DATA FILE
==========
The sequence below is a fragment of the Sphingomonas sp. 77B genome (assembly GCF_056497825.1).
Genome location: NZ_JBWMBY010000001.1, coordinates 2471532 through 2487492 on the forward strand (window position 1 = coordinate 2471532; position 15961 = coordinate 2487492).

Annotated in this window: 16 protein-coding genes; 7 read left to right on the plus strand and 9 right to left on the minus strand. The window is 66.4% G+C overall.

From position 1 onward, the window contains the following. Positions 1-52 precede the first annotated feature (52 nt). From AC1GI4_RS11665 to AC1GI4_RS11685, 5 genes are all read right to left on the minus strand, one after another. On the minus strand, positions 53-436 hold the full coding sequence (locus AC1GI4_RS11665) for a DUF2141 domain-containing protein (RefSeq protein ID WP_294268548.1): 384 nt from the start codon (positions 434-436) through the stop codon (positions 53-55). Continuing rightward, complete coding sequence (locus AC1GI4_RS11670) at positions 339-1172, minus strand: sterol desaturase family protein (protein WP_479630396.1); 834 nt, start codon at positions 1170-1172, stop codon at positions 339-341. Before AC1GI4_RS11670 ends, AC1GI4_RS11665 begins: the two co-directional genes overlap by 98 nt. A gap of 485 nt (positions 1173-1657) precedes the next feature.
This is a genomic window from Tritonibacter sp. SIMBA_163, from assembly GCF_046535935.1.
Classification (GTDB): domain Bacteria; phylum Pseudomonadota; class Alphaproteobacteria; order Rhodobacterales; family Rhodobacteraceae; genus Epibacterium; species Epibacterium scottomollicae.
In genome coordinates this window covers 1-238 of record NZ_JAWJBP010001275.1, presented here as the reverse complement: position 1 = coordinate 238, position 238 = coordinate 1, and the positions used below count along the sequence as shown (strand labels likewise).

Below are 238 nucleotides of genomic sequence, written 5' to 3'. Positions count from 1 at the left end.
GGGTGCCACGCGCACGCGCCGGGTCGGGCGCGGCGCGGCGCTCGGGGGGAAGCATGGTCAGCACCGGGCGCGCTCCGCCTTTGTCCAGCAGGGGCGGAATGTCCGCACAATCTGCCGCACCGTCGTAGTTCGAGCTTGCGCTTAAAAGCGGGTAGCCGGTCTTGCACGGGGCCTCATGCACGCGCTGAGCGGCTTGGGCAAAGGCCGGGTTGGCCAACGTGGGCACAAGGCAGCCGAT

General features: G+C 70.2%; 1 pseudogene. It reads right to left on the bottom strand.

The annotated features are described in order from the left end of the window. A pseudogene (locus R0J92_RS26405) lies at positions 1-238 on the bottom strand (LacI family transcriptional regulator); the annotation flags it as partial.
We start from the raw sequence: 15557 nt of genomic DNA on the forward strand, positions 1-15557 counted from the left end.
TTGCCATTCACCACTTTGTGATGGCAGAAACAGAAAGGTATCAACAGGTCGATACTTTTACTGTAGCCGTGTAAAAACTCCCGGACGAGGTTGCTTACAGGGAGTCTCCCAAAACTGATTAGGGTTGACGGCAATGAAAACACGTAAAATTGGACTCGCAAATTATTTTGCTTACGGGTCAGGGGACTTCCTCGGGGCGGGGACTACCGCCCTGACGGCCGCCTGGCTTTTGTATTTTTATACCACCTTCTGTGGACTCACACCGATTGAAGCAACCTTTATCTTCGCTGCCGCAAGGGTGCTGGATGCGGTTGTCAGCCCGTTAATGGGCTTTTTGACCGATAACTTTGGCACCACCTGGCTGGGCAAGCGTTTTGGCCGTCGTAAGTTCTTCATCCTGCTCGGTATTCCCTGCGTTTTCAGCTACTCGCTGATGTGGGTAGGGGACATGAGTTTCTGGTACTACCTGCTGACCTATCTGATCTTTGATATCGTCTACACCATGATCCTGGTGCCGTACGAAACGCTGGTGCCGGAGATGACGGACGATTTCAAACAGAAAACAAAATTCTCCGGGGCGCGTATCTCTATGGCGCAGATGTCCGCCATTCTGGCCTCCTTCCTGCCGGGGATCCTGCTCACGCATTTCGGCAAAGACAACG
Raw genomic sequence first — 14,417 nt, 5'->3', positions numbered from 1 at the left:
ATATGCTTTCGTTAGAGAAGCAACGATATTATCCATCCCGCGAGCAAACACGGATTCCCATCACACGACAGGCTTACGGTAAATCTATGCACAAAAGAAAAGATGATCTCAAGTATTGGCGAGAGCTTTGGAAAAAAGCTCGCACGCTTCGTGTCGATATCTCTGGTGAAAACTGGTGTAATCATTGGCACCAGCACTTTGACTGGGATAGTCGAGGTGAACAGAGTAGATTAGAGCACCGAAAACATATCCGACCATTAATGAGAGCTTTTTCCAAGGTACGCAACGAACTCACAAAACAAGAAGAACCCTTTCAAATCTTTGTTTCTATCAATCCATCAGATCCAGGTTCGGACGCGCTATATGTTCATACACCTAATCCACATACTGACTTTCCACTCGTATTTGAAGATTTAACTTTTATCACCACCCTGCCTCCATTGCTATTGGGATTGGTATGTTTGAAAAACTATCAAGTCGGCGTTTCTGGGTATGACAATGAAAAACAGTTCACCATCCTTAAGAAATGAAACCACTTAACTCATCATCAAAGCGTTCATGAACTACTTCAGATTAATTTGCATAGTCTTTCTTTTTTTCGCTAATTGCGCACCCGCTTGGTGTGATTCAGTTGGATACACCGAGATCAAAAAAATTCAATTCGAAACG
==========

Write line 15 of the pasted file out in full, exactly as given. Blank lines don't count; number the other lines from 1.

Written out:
ATATGCTTTCGTTAGAGAAGCAACGATATTATCCATCCCGCGAGCAAACACGGATTCCCATCACACGACAGGCTTACGGTAAATCTATGCACAAAAGAAAAGATGATCTCAAGTATTGGCGAGAGCTTTGGAAAAAAGCTCGCACGCTTCGTGTCGATATCTCTGGTGAAAACTGGTGTAATCATTGGCACCAGCACTTTGACTGGGATAGTCGAGGTGAACAGAGTAGATTAGAGCACCGAAAACATATCCGACCATTAATGAGAGCTTTTTCCAAGGTACGCAACGAACTCACAAAACAAGAAGAACCCTTTCAAATCTTTGTTTCTATCAATCCATCAGATCCAGGTTCGGACGCGCTATATGTTCATACACCTAATCCACATACTGACTTTCCACTCGTATTTGAAGATTTAACTTTTATCACCACCCTGCCTCCATTGCTATTGGGATTGGTATGTTTGAAAAACTATCAAGTCGGCGTTTCTGGGTATGACAATGAAAAACAGTTCACCATCCTTAAGAAATGAAACCACTTAACTCATCATCAAAGCGTTCATGAACTACTTCAGATTAATTTGCATAGTCTTTCTTTTTTTCGCTAATTGCGCACCCGCTTGGTGTGATTCAGTTGGATACACCGAGATCAAAAAAATTCAATTCGAAACG